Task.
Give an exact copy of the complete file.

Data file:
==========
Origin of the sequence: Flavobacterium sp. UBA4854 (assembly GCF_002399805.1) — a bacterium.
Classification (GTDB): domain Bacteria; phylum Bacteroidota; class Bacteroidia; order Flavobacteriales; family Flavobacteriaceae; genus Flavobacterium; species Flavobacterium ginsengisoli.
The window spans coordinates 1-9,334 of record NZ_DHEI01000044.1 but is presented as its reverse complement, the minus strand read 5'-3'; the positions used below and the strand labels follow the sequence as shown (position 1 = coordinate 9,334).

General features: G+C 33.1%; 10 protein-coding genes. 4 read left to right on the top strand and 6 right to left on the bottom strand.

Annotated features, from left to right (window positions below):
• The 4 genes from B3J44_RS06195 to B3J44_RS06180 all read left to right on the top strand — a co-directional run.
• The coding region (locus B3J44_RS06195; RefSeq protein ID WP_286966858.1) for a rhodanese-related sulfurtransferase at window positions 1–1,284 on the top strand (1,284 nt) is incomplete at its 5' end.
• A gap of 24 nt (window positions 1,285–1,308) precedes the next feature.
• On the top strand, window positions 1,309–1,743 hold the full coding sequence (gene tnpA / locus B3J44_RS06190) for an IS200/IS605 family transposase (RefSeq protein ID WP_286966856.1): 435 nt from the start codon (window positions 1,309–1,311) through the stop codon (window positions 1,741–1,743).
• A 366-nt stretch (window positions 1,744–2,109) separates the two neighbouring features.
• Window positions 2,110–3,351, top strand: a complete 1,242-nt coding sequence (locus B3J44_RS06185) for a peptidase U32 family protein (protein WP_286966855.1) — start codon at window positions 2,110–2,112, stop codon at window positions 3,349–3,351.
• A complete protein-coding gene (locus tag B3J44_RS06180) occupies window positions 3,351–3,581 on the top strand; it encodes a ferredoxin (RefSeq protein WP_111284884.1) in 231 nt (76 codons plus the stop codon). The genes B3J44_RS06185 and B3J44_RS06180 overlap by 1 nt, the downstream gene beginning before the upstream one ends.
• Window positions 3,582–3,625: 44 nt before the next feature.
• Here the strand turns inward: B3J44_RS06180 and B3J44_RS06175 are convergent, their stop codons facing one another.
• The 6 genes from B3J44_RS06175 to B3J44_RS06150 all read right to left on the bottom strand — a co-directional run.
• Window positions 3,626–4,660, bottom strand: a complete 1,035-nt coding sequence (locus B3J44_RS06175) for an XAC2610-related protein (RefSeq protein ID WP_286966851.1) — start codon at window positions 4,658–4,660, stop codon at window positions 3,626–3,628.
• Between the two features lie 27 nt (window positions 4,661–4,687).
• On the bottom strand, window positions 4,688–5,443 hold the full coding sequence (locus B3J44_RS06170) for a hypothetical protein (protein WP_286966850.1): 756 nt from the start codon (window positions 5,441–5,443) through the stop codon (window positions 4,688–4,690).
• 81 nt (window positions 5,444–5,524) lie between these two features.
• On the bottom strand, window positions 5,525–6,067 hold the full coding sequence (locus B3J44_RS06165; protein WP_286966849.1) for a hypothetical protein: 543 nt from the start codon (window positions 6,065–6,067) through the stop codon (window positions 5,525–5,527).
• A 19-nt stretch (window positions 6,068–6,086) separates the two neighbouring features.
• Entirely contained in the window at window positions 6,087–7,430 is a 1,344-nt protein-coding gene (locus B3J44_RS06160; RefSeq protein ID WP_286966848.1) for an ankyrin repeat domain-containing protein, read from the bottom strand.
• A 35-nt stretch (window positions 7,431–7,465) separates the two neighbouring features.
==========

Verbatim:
Origin of the sequence: Flavobacterium sp. UBA4854 (assembly GCF_002399805.1) — a bacterium.
Classification (GTDB): domain Bacteria; phylum Bacteroidota; class Bacteroidia; order Flavobacteriales; family Flavobacteriaceae; genus Flavobacterium; species Flavobacterium ginsengisoli.
The window spans coordinates 1-9,334 of record NZ_DHEI01000044.1 but is presented as its reverse complement, the minus strand read 5'-3'; the positions used below and the strand labels follow the sequence as shown (position 1 = coordinate 9,334).

General features: G+C 33.1%; 10 protein-coding genes. 4 read left to right on the top strand and 6 right to left on the bottom strand.

Annotated features, from left to right (window positions below):
• The 4 genes from B3J44_RS06195 to B3J44_RS06180 all read left to right on the top strand — a co-directional run.
• The coding region (locus B3J44_RS06195; RefSeq protein ID WP_286966858.1) for a rhodanese-related sulfurtransferase at window positions 1–1,284 on the top strand (1,284 nt) is incomplete at its 5' end.
• A gap of 24 nt (window positions 1,285–1,308) precedes the next feature.
• On the top strand, window positions 1,309–1,743 hold the full coding sequence (gene tnpA / locus B3J44_RS06190) for an IS200/IS605 family transposase (RefSeq protein ID WP_286966856.1): 435 nt from the start codon (window positions 1,309–1,311) through the stop codon (window positions 1,741–1,743).
• A 366-nt stretch (window positions 1,744–2,109) separates the two neighbouring features.
• Window positions 2,110–3,351, top strand: a complete 1,242-nt coding sequence (locus B3J44_RS06185) for a peptidase U32 family protein (protein WP_286966855.1) — start codon at window positions 2,110–2,112, stop codon at window positions 3,349–3,351.
• A complete protein-coding gene (locus tag B3J44_RS06180) occupies window positions 3,351–3,581 on the top strand; it encodes a ferredoxin (RefSeq protein WP_111284884.1) in 231 nt (76 codons plus the stop codon). The genes B3J44_RS06185 and B3J44_RS06180 overlap by 1 nt, the downstream gene beginning before the upstream one ends.
• Window positions 3,582–3,625: 44 nt before the next feature.
• Here the strand turns inward: B3J44_RS06180 and B3J44_RS06175 are convergent, their stop codons facing one another.
• The 6 genes from B3J44_RS06175 to B3J44_RS06150 all read right to left on the bottom strand — a co-directional run.
• Window positions 3,626–4,660, bottom strand: a complete 1,035-nt coding sequence (locus B3J44_RS06175) for an XAC2610-related protein (RefSeq protein ID WP_286966851.1) — start codon at window positions 4,658–4,660, stop codon at window positions 3,626–3,628.
• Between the two features lie 27 nt (window positions 4,661–4,687).
• On the bottom strand, window positions 4,688–5,443 hold the full coding sequence (locus B3J44_RS06170) for a hypothetical protein (protein WP_286966850.1): 756 nt from the start codon (window positions 5,441–5,443) through the stop codon (window positions 4,688–4,690).
• 81 nt (window positions 5,444–5,524) lie between these two features.
• On the bottom strand, window positions 5,525–6,067 hold the full coding sequence (locus B3J44_RS06165; protein WP_286966849.1) for a hypothetical protein: 543 nt from the start codon (window positions 6,065–6,067) through the stop codon (window positions 5,525–5,527).
• A 19-nt stretch (window positions 6,068–6,086) separates the two neighbouring features.
• Entirely contained in the window at window positions 6,087–7,430 is a 1,344-nt protein-coding gene (locus B3J44_RS06160; RefSeq protein ID WP_286966848.1) for an ankyrin repeat domain-containing protein, read from the bottom strand.
• A 35-nt stretch (window positions 7,431–7,465) separates the two neighbouring features.